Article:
few light touches of the key and these wortls flashed to tlie stations west : 
'■ This is m)' Ui^t message 

To stav lon:_;er in the room would be foolish and useless. The wires w-ere 
groundim,' and in tV.e minutes would be silent. Then the bra\ e lad\- went up- 


THE sroRY oi' jo/ixsrow x. 

stairs, expcclinir to remain until the\\atcis sulKldeJ. That she anticipated 
her last hour was at liand is most im[>rnliat'le. Her ■■ last message " was, no 
doubt, designed to inform neii:;hboriiiL; operators that the waters had interfered 
with the wires and rendered further communications impossible. Yet the fact 
that she preferred to sta\- at her desk until dri\en to an upper room, resisting 


the entreaties of neiuhbors to u'o with them out (.f the wa\' of the risiUL; tide, 
shows the e.xalted courage of :\rrs. 0;,le. The real iidi.d descended two hours 
after she had been compelled to Iea\e the nftice. Tin' two-stor\ frame build- 
ing was a sjH-ck on the wave. With it borne the intrepid woman whom 

//KA'o/s.}/ /x r.iAw/:/) roA\ns. 


\v\v^. coiupetfnt service had ciuieaiL'd to tlie public. 'Mrs. 0,i,dc aiul her 
Liaii,L;htir. ^[i>^ Minnie, perished together. Her si^ti r. Mrs. Hir>t. went dnw n 
in the cr.ish of tile Pubhc Library. The bodies of nioth( r and daughter were 
found on the Point, close t<5 tlie tele^rraph instrnnient that had ticked the last 
intelli^;ence from Johnsto\sn. 

Mrs. Oi.;le was the widow of Hon. Charles Oule, of Somerset, whither the 
remains of herself and Miss Minnie were taken tor interinent-beside the hus- 
band and father. The family lived many )ears at SoInc■r^et. where the\ had a 
wide circle of relati\es and aC(]uai:Uances. Mr. 0,i,'le represented the district 
in CoiiLjress. acciuiriny celebrity Liy iiitrotliicim; the bill which abolished the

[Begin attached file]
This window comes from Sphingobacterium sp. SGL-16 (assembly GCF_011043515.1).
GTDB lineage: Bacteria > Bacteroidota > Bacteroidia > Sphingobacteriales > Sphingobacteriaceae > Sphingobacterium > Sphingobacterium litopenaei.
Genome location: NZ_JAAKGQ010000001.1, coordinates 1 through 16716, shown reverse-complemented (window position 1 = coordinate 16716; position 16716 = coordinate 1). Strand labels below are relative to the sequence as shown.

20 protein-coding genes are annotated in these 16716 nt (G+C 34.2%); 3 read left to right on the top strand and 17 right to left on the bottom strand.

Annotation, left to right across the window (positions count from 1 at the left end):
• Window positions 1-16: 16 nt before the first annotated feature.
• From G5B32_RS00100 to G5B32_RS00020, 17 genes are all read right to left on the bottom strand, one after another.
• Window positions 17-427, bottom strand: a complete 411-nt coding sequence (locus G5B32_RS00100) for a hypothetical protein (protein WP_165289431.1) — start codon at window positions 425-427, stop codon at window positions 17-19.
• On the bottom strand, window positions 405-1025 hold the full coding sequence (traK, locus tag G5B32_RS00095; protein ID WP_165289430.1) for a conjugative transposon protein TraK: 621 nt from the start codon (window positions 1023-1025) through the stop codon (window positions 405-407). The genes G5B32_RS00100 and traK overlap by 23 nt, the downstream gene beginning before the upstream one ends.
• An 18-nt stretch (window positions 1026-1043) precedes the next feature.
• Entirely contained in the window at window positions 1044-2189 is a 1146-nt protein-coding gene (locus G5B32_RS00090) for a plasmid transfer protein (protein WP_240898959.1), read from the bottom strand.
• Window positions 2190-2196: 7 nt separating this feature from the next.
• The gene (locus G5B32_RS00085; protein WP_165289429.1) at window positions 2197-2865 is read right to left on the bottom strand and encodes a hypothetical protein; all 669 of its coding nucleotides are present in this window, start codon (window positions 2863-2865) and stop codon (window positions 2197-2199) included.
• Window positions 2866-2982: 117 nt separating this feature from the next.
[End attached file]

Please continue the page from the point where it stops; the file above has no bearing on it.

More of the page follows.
service of gold-plate in the W hite House as at \ariance with the simplicity of 
a republican form of government. .\ftcr his death the support of the chil- 
dren devolved u[)on Mrs. Ogle, %vhom one son survives. He is the assistant- 
postmaster of Johnstown, and a _\oung man of high character. His manh' con- 
duct during and since the riood won him the warmest praises. It pro\ ed him 
to be a worth}' son of wortlu" parents. 

Two other telegraph operators and three messenger bo\s were lost. Tlie 
young men who rushed to Johnstown to manijiulate the wires and satisfs' the 
public hunger for details of the disaster were cast in the lieroic mould. The\' 
endured jirivations without a murmur, fixed instruments in sheds, on barrels, 
anvwliere and . everywhere, that the stricken communit\- might be in contact 
with the anxious, throbbing world, \ight and day. in rain a.nd sunshine, early 
and late they stuck by their keys and flashed industrious correspondents 
could glean in tlie har\'est-iield of desolation and death. A gentleman repre- 
senting an eastern journal wrote of these noble fellows in this strain of well- 
deser\ed eulogy : 

' The flood wiped the teleizr.iph Hnes out of existence for seven or eiL'ht miles through the 
Conemaugh valley, and dama;.;ed them all the uay into I'ittsburgh. Communication on the 
night of the disaster was restored over a few wires as far as Sang Hollow, three miles from 
]ohn.-;to'.vn, but nothing like regular service was possible until the next day Then operators 
were got as far as the south end of the railroad bridge, and linemen strung a few win.s over 
wrecked poles, trees and houses ;•! the same place. One of the fouror five buildings left stand- 
ing near that end of the brid.'e was a small shed used once for a coal-i.)Ui. and later for the 
storag'- of oil. It about ten by tifteen feet inside, and hi^h enouiih for an\\ man 
to stand upright in. There was a door which would not shut, and a square hole in one side did 
duty for a window. It was a very dirty, very damp and very dark hole. 'but it was the best that 
could be obtained, and within half an hour after reaching the spot the operators were at work in 
it Boards set up on barrels, and other supports around three sides of the shed did for desks. 
.\lmost anything from a nail-k.-g to a piece of scantling set on end did for a seat. Seven wires 
were got into this shed by Sunday, and seven men were there to operate them, but it was 
rarely that over two or three of the wires could be got to wrjrk at the same time The hasty 
manner in which they had been strung, and the continuous storm> weather kept the wires 
breaking down as fast as a force of linemen could find the trouble and fix them up 

"When the newspaper men from the East began to arrive on Mondav afternoon the v,ires 
wp.-e workirii.' pretty well, but the operators who had been on duty for twent> -four hours, con-